2017 WPT Rolling Thunder Day 1A: Conclusion of “California Swing” Has POY Contenders Out for Battle

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With nary a break from the conclusion of the Bay 101 Shooting Star on Friday, the World Poker Tour literally jumped right back into the action with their next tournament event. The WPT Rolling Thunder, at the Thunder Valley Casino near Sacramento, kicked off its week of activities with the first of two-Day Ones on Saturday. By the end of the day, 166 entries had been received and 86 players will move on for Day 2 on Monday.

The $3500 tournament featured many of the same rules that govern other WPT events. Players were allowed one rebuy should they bust out of the event and that rule (one buy in, one rebuy) could be used by a player on both Day Ones. Players could also utilize a single entry on Day 2 if they got into the tournament before Level 11. Should they run through all those chances, an unfortunate player could spend $17,500 on this tournament, which helps to make for a nice prize pool for the WPT and Thunder Valley.

As the cards went in the air, there were two “player races” that were drawing some attention by those in contention. Arguably the bigger one, the race for WPT Player of the Year, has tightened up considerably since the start of Season XV. After the first few events of Season XV, Benjamin Zamani had run off from the pack after three final table finishes had accrued him 2500 points. That once sizeable lead has now collapsed and is under assault from not one but two players.

Sam Panzica, the champion of the Bay 101 Shooting Star, not only picked up his second career WPT win but also his second WPT win of the Season XV schedule. Those two wins – along with another cash at the WPT Five Diamond World Poker Classic at the Bellagio in December – have earned him 2450 points for the season. Simply one more cash, which earns a player 50 points, would tie him with Zamani and any finish above 27th place in a bigger event on the WPT circuit would push him past Zamani.

The second man is as unlikely a contender as you might expect. Despite being prevented for years from playing events on the circuit, WPT announcer and Poker Hall of Famer Mike Sexton has worked his way into the mix for POY honors. After winning the WPT Montreal and making the final table of the WPT L. A. Poker Classic, Sexton tossed some more points on his resume at the Bay 101 with a 22nd place finish. That whirlwind of success has pushed Sexton to 2100 points, making him a viable contender for the POY crown.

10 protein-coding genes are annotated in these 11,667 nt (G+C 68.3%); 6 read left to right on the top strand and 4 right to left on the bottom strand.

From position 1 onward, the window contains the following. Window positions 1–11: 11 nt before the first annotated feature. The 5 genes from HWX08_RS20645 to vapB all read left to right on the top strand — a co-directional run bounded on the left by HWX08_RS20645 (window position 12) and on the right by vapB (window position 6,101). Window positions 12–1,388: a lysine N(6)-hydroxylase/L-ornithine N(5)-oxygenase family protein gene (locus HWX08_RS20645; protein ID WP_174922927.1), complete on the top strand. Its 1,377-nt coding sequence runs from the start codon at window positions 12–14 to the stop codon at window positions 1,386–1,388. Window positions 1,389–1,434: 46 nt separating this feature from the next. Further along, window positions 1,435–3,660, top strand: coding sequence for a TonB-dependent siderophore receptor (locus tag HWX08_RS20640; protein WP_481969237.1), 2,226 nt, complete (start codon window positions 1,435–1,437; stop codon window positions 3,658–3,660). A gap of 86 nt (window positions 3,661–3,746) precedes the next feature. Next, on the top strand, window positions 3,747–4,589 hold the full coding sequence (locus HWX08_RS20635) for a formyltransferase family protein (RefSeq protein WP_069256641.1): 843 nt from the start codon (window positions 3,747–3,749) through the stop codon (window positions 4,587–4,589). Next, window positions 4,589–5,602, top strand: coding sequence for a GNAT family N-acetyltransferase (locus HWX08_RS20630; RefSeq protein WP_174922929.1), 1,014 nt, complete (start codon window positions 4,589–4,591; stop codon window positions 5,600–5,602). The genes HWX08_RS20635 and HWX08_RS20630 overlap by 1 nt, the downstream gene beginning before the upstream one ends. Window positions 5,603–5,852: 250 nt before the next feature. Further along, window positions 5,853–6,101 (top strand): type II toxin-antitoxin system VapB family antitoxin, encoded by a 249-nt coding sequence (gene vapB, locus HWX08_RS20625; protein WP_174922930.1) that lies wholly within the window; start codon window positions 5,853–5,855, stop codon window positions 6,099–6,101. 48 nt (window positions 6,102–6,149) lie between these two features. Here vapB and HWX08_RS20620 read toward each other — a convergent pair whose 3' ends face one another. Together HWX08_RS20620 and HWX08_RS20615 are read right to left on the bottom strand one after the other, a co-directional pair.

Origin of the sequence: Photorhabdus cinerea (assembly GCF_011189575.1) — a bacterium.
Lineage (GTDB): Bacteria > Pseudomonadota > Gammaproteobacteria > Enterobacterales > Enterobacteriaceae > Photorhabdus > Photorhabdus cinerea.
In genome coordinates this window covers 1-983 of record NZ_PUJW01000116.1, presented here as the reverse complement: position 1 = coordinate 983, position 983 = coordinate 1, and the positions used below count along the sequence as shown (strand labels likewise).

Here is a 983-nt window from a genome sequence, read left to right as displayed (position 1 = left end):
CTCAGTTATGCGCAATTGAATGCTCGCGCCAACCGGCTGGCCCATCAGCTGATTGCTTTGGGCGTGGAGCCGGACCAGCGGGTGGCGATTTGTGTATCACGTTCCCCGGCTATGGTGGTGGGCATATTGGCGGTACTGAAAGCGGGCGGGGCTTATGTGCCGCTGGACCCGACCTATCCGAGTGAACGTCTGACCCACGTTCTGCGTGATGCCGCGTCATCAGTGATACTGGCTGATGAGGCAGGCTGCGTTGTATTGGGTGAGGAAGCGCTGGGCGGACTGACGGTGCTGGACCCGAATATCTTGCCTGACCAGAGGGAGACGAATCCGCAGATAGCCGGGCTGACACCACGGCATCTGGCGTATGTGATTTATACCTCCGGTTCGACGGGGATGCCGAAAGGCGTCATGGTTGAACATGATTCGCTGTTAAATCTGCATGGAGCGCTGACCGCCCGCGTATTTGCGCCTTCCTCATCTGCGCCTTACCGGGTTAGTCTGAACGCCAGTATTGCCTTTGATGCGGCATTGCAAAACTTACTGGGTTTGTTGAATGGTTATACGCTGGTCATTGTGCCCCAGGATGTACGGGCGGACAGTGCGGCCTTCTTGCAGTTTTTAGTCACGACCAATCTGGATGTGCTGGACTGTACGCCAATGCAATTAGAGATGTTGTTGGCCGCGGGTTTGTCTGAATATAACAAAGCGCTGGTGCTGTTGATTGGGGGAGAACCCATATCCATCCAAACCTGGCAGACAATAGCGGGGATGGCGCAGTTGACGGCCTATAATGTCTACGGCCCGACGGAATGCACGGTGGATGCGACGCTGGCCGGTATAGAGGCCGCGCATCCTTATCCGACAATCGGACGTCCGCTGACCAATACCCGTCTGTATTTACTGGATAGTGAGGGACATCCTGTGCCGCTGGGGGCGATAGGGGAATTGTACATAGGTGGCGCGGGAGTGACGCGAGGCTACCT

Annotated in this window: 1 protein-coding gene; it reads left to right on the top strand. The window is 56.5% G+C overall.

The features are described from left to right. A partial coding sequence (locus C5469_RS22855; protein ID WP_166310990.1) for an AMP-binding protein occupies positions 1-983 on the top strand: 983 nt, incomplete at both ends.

The second player race drawing attention was the WPT California Swing, a special three-tournament event to encourage participation in the three California stops on the WPT schedule – the LAPC, the Bay 101 and the Rolling Thunder – that is in its fourth year. Players must play all three events on the “swing” and receive points for their finishes. After the Rolling Thunder, the player with the most points earns special prizes associated with each event when they return to play in 2018.

Not surprisingly, Sexton tops the field in the WPT California Swing standings with 227 points, but he is ineligible to win the competition as he is an employee of the WPT. With that stated, it is Rainer Kempe who is the man the players are chasing as he sits in second place with his 207 points. It is a good distance back to LAPC champion Daniel Strelitz in third place with 179 points but he, Igor Yaroshevskyy (171 points) and Garrett Greer (161 points), but they all are in contention for the WPT California Swing prize as the Rolling Thunder begins.

As to Day 1A of the WPT Rolling Thunder? Plenty of those battling it out for supremacy in the races mentioned above took their chairs on Day 1A and came out on the other side. Zamani, looking to fend off the POY challengers, ended Day 1A with a decent stack of 104,000 by bagging time. Panzica also made it through the day, although taking two shots to build a stack of 57,900 by the time play was called.

The news wasn’t so good for others, but they will have a chance to get back in the battle on Sunday. Defending champion Harrison Gimbel, Chris Moorman, Marvin Rettenmaier, Matthew Waxman, and Pratyush Buddiga all headed to the rails on Saturday, while the leaderboard features some familiar names topped by an unfamiliar one, Dhaval Joshi.

1. Dhaval Joshi, 181,100
2. Jon Borenstein, 173,800
3. Michael Tureniec, 146,000
4. Kelly Douglas, 139,100
5. Eric Baldwin, 113,700
6. J. C. Tran, 112,900
7. Benjamin Zamani, 104,000
8. Erik Christensen, 101,700
9. Alex Foxen, 95,400
10. Charles Maddalena, 89,400

Day 1B will start at noon (Pacific Time) and, if things hold as usual for the final day of a multi-Day One tournament, the Thunder Valley Casino will be awash with players taking their shots at WPT gold. Last year 409 entrants were received for this event and that number is completely within shot for this year’s combatants. If the field can generate at least that number of entries, the prize pool would be over $1.3 million, a nice pie to divvy up for those looking for the next championship on the WPT Season XV schedule.

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